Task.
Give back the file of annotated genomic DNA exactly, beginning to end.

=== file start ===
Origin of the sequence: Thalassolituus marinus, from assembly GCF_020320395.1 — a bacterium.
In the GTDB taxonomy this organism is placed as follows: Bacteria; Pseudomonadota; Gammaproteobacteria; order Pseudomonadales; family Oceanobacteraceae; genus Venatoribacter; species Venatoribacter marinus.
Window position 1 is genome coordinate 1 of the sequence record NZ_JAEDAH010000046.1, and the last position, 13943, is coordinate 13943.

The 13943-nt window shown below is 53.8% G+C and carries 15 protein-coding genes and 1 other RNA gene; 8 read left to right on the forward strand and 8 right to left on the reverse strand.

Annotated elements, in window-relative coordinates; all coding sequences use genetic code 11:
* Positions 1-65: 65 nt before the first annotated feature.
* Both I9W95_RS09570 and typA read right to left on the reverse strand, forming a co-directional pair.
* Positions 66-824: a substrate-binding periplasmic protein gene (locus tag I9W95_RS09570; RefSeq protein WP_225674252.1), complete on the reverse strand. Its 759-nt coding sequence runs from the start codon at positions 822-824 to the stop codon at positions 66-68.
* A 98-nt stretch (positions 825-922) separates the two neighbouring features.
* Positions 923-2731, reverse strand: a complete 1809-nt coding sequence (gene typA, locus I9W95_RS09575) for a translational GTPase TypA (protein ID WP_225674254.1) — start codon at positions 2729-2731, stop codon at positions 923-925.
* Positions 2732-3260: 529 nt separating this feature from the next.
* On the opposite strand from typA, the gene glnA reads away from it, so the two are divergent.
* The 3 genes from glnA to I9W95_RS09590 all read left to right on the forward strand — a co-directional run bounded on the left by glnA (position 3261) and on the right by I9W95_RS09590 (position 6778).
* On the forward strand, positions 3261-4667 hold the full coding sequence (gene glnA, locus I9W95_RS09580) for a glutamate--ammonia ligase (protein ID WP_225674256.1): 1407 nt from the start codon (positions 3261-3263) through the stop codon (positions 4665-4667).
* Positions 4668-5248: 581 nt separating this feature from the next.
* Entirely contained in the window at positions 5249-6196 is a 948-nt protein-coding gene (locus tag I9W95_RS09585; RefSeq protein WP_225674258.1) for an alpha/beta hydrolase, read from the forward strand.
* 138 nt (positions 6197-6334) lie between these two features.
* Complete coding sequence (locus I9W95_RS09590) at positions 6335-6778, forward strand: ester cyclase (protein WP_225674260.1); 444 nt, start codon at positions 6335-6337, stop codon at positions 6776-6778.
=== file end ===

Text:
Origin of the sequence: Thalassolituus marinus, from assembly GCF_020320395.1 — a bacterium.
In the GTDB taxonomy this organism is placed as follows: Bacteria; Pseudomonadota; Gammaproteobacteria; order Pseudomonadales; family Oceanobacteraceae; genus Venatoribacter; species Venatoribacter marinus.
Window position 1 is genome coordinate 1 of the sequence record NZ_JAEDAH010000046.1, and the last position, 13943, is coordinate 13943.

The 13943-nt window shown below is 53.8% G+C and carries 15 protein-coding genes and 1 other RNA gene; 8 read left to right on the forward strand and 8 right to left on the reverse strand.

Annotated elements, in window-relative coordinates; all coding sequences use genetic code 11:
* Positions 1-65: 65 nt before the first annotated feature.
* Both I9W95_RS09570 and typA read right to left on the reverse strand, forming a co-directional pair.
* Positions 66-824: a substrate-binding periplasmic protein gene (locus tag I9W95_RS09570; RefSeq protein WP_225674252.1), complete on the reverse strand. Its 759-nt coding sequence runs from the start codon at positions 822-824 to the stop codon at positions 66-68.
* A 98-nt stretch (positions 825-922) separates the two neighbouring features.
* Positions 923-2731, reverse strand: a complete 1809-nt coding sequence (gene typA, locus I9W95_RS09575) for a translational GTPase TypA (protein ID WP_225674254.1) — start codon at positions 2729-2731, stop codon at positions 923-925.
* Positions 2732-3260: 529 nt separating this feature from the next.
* On the opposite strand from typA, the gene glnA reads away from it, so the two are divergent.
* The 3 genes from glnA to I9W95_RS09590 all read left to right on the forward strand — a co-directional run bounded on the left by glnA (position 3261) and on the right by I9W95_RS09590 (position 6778).
* On the forward strand, positions 3261-4667 hold the full coding sequence (gene glnA, locus I9W95_RS09580) for a glutamate--ammonia ligase (protein ID WP_225674256.1): 1407 nt from the start codon (positions 3261-3263) through the stop codon (positions 4665-4667).
* Positions 4668-5248: 581 nt separating this feature from the next.
* Entirely contained in the window at positions 5249-6196 is a 948-nt protein-coding gene (locus tag I9W95_RS09585; RefSeq protein WP_225674258.1) for an alpha/beta hydrolase, read from the forward strand.
* 138 nt (positions 6197-6334) lie between these two features.
* Complete coding sequence (locus I9W95_RS09590) at positions 6335-6778, forward strand: ester cyclase (protein WP_225674260.1); 444 nt, start codon at positions 6335-6337, stop codon at positions 6776-6778.